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Math Help - A question about image of inverse functions

  1. #1
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    A question about image of inverse functions

    I was reading a problem and I saw this:

    Let f and g be functions with range of  \mathbb {R} \cup \{ \infty \}

    Then (fg)^{-1} ( \{ \infty \} ) = [ f^{-1}( \{ \infty \} \cap g^{-1} ([ - \infty , 0))] \cup [ f^{-1} ( \{ - \infty \} ) \cap g^{-1}(0, \infty ] ] \cup [ f^{-1} [ - \infty ,0) \cap g^{-1} ( \{ \infty \} ) ] \cup [ f ^{-1}(0, \infty ] \cap g^{-1} ( \{ - \infty \} ) ]

    Why is this true? I'm really confuse about that.

    Thank you.
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  2. #2
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    Quote Originally Posted by tttcomrader View Post
    I was reading a problem and I saw this:

    Let f and g be functions with range of  \mathbb {R} \cup \{ \infty \}

    Then (fg)^{-1} ( \{ \infty \} ) = [ f^{-1}( \{ \infty \} \cap g^{-1} ([ - \infty , 0))] \cup [ f^{-1} ( \{ - \infty \} ) \cap g^{-1}(0, \infty ] ] \cup [ f^{-1} [ - \infty ,0) \cap g^{-1} ( \{ \infty \} ) ] \cup [ f ^{-1}(0, \infty ] \cap g^{-1} ( \{ - \infty \} ) ]

    Why is this true? I'm really confuse about that.

    Thank you.
    I have a problem with this. The reason \infty has to be added to \mathbb{R} is that, of course, \infty is not normally a member of \mathbb{R}. And that is true because arithmetic operations cannot be extended to \infty. So my question is, since, normally, fg(x)= (f(x))(g(x)), what does "fg" mean if either f(x) or g(x) is \infty?

    I guess we could assume that (a)(\infty)= \infty for any a\ne 0 but what is (0)(\infty)? In order for the equation you give to be true, it must be some number other than \infty or simply left undefined. But that should have been said.

    Even then, I have a problem with f^{-1}(-\infty). " -\infty" is not in the range of f! In order for that to make sense, you must have meant that f and g have ranges \mathbb{R}\cup \{\infty\}\cup\{-\infty\} but then the equation you give is not correct. The first set on the right, f^{-1}( \{ \infty \} \cap g^{-1} ([ - \infty , 0)) consistes of numbers, x, such that fg(x)= -\infty, not \infty.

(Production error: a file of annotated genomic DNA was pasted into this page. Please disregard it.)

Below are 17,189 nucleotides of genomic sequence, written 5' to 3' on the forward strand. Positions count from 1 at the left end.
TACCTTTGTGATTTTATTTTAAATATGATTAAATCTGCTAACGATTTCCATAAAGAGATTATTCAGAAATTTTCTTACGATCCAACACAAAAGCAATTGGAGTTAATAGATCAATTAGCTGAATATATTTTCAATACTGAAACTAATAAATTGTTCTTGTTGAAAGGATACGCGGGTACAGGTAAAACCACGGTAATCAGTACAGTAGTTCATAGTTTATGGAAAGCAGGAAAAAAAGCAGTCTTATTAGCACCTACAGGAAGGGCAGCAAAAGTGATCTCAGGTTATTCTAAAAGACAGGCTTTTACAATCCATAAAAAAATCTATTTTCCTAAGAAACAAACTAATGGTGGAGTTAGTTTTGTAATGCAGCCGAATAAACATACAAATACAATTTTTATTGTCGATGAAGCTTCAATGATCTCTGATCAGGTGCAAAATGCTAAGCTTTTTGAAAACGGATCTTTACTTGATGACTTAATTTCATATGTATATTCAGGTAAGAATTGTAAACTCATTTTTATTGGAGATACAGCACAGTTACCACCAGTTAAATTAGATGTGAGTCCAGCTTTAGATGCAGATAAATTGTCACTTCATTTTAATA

I can only conclude that the " -\infty" terms are incorrect and your statement should have been (fg)^{-1}(\infty)= [ f^{-1}( \{ \infty \} \cap g^{-1} ([ - \infty , 0))] \cup [ f^{-1} ( \{  \infty \} ) \cap g^{-1}(0, \infty ] ] \cup [ f^{-1} [ - \infty ,0) \cap g^{-1} ( \{ \infty \} ) ] \cup [ f ^{-1}(0, \infty ] \cap g^{-1} ( \{\infty \} ) ].

    That, with the definition of "product" I provided, is a true statement.

    For any function f, f^{-1}(A)= {x | f(x)\in A}. That is, it is the set of all values of x that give a value for f(x) contained in A.

    So (fg)^{-1}(\{\infty\})= {x| f(x)g(x)= \infty. And, of course, that is true if either f(x)= \infty and g(x) is non-zero or g(x)= \infty and f(x) is non-zero.

    That's exactly what " [ f^{-1}( \{ \infty \} \cap g^{-1} ([ - \infty , 0))] \cup [ f^{-1} ( \{\infty \} ) \cap g^{-1}(0, \infty ] ] \cup [ f^{-1} [ - \infty ,0) \cap g^{-1} ( \{ \infty \} ) ] \cup [ f ^{-1}(0, \infty ] \cap g^{-1} ( \{\infty \} ) ]" says.

    The first term, img.top {vertical-align:15%;} f(x)= \infty and g(x)< 0. Such a product, by the definitions I gave, is \infty The second term, f^{-1} ( \{\infty \} ) \cap g^{-1}(0, \infty ], is all x such that f(x)= \infty" alt="f^{-1}( \{ \infty \} \cap g^{-1} ([ - \infty , 0))], is all x such that f(x)= \infty and g(x)< 0. Such a product, by the definitions I gave, is \infty The second term, f^{-1} ( \{\infty \} ) \cap g^{-1}(0, \infty ], is all x such that f(x)= \infty" /> and g(x)> 0[/tex]. The third term [ f^{-1} [ - \infty ,0) \cap g^{-1} ( \{ \infty \} ) is the set of all x such that f(x)< 0 and g(x)= \infty. The final set, f ^{-1}(0, \infty ] \cap g^{-1} ( \{ - \infty \} ) [/tex] is the set of all x such that f(x)> 0 and g(x)= \infty.


    The reason for that union of four sets was to separate f^{-1}((-\infty,0)) from f^{-1}((0, \infty]) and to separate g^{-1}((-\infty, 0)) from [tex]g^{-1}((0, \infty]). That is to say "all x except x such that f(x)= 0 or g(x)= 0".
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